I am appreciative of the fact and I would be hopeful that you actually might have people who are Democrat or Republican who say, don't just -- don't just think I'm going to just vote anybody in a particular way.

I appreciate somebody -- now you can say he's wrong, but I appreciate a politician who says, look, this is my position on this, I can oppose the president and this is where I stand. So I have no problem with it.

BASH: And I'm going to say I'm -- clearly I'm not defending Joe Manchin. But having been on the ground it is very clear why he did that. The number one rub against him.

MARTIN: Of course.

BASH: He's incredibly popular. Rub against him is that they're very worried about Democrats in Washington. So he's desperate to separate himself. And that's the most important thing he has to do.

KING: We just showed you that Joe Manchin ad. Before we go to break, I want to show you something that our staff has picked up in recent days. First, an example we brought you last week. Joe Sestak running for Senate in Pennsylvania. One of many Democrats playing what I'll call the China card against the Republican opponents.


UNIDENTIFIED MALE: Congressman Pat Toomey. He sided with Wall Street voting for unfair trade deals with China.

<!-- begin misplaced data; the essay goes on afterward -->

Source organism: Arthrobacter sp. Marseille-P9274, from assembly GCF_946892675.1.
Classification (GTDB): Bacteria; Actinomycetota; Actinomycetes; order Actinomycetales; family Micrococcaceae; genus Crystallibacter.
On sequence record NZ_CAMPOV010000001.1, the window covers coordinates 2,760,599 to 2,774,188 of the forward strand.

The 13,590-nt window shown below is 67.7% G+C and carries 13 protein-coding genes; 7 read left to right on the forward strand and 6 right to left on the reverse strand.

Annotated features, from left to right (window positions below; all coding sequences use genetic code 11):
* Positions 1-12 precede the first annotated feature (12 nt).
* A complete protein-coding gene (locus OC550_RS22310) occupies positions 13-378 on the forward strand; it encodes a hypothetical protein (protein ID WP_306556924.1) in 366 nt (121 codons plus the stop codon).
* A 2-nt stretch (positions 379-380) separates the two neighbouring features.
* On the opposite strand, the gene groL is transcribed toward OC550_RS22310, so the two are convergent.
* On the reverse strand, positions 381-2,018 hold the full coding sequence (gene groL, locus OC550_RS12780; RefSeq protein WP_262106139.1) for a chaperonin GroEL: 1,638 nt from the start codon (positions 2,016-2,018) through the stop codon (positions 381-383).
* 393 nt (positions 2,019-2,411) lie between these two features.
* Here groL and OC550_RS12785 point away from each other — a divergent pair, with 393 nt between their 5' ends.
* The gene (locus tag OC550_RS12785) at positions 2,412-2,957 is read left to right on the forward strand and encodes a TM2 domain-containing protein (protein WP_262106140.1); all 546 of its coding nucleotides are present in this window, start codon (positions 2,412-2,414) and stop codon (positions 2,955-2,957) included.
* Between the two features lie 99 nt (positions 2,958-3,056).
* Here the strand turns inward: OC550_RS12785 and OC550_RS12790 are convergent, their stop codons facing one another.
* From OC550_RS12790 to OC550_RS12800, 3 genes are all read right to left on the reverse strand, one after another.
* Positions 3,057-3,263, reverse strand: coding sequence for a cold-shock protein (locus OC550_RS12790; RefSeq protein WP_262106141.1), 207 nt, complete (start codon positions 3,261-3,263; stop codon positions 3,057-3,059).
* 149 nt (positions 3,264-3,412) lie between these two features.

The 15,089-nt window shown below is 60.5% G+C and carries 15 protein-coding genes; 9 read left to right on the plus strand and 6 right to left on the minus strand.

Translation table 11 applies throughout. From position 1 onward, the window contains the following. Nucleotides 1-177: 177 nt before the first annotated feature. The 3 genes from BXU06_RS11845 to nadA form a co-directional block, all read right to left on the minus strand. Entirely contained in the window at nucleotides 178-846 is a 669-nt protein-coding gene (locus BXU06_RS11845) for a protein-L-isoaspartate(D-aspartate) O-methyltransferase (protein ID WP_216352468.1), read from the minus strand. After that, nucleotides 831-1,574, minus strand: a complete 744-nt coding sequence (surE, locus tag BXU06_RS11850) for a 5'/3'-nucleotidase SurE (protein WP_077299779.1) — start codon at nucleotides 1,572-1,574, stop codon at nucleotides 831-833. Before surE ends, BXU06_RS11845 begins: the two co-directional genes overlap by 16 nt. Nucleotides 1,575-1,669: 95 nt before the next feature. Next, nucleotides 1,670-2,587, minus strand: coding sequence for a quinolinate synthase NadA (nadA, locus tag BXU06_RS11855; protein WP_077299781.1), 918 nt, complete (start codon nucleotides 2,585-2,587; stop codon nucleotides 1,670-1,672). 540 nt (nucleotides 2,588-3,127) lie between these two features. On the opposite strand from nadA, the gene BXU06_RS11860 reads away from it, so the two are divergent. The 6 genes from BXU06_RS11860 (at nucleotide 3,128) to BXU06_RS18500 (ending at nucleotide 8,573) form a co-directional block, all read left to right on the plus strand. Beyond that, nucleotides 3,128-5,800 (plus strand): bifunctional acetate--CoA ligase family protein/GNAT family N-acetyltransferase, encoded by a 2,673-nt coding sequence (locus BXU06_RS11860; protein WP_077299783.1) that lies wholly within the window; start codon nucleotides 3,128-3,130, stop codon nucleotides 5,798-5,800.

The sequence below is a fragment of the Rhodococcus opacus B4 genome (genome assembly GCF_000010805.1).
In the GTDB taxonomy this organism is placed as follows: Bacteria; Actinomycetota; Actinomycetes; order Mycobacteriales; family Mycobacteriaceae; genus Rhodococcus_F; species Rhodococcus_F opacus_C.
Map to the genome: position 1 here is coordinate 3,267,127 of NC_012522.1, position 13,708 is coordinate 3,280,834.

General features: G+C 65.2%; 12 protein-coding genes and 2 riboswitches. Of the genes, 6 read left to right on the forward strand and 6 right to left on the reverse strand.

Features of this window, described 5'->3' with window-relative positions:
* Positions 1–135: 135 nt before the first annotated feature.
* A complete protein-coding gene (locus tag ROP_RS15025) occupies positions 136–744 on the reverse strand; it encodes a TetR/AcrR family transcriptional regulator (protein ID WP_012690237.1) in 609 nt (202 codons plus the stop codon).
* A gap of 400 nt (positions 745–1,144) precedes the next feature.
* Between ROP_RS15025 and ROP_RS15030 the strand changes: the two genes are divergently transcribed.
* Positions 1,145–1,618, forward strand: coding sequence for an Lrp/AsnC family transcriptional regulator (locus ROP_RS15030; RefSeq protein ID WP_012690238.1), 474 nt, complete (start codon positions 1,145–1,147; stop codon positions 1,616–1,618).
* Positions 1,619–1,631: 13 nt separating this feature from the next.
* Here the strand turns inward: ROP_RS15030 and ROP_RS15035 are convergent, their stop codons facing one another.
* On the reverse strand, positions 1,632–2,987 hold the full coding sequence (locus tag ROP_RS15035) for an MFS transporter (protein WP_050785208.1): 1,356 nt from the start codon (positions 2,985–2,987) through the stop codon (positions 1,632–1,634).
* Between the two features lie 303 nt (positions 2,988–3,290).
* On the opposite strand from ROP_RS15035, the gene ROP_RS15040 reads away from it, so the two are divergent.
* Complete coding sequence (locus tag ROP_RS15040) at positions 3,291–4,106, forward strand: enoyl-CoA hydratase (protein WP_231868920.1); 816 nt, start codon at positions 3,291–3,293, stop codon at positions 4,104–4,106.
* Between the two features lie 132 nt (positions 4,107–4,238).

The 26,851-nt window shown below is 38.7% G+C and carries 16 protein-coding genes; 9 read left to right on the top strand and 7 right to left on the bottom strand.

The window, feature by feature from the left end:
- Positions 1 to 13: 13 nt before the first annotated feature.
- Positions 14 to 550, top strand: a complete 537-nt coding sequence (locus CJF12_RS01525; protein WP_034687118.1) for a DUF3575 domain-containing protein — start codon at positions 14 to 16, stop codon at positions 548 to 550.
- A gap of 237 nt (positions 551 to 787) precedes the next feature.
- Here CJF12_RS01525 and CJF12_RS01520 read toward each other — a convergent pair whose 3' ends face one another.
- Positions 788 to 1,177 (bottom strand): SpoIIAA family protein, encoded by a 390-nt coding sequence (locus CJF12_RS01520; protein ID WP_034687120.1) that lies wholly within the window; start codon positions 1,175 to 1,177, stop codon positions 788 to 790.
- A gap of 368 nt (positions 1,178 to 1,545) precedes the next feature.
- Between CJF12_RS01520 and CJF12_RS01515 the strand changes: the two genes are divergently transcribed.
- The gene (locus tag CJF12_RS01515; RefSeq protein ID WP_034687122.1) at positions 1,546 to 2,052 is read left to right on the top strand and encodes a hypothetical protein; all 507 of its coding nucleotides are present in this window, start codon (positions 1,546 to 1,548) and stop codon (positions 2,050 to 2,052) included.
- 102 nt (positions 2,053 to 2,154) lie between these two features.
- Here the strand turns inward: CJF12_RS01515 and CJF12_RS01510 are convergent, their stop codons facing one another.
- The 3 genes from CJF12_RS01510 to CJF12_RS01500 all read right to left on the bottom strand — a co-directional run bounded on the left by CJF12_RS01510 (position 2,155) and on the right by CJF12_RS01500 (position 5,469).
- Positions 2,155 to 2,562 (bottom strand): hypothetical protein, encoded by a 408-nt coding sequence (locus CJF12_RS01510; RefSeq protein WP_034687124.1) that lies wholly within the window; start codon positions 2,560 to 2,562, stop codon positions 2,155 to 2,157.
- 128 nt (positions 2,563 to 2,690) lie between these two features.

KING: Now there were a number of those ads run against Republicans last week. Over the weekend those Republicans came up with what we'll call the counterpunch.


UNIDENTIFIED MALE: Sadly Steve Kagen is right here, voting to send American jobs overseas. Washington, D.C.'s Steve Kagen, not protecting Wisconsin families.

UNIDENTIFIED MALE: Is Baron Hill running for Congress no Indiana or China? Baron Hill supported the $800 billion failed stimulus package that created renewable energy jobs in China.

UNIDENTIFIED MALE: While we are out of work, Nye and Pelosi voted to spend over a billion dollars to employ workers in countries like China, not here in Virginia. Glenn Nye, bankrolling foreign jobs.


KING: When we come back, one of the subjects we'll talk about is all the influx of outside money into the campaign and the president's assertion that maybe, just maybe, some of it is coming from overseas.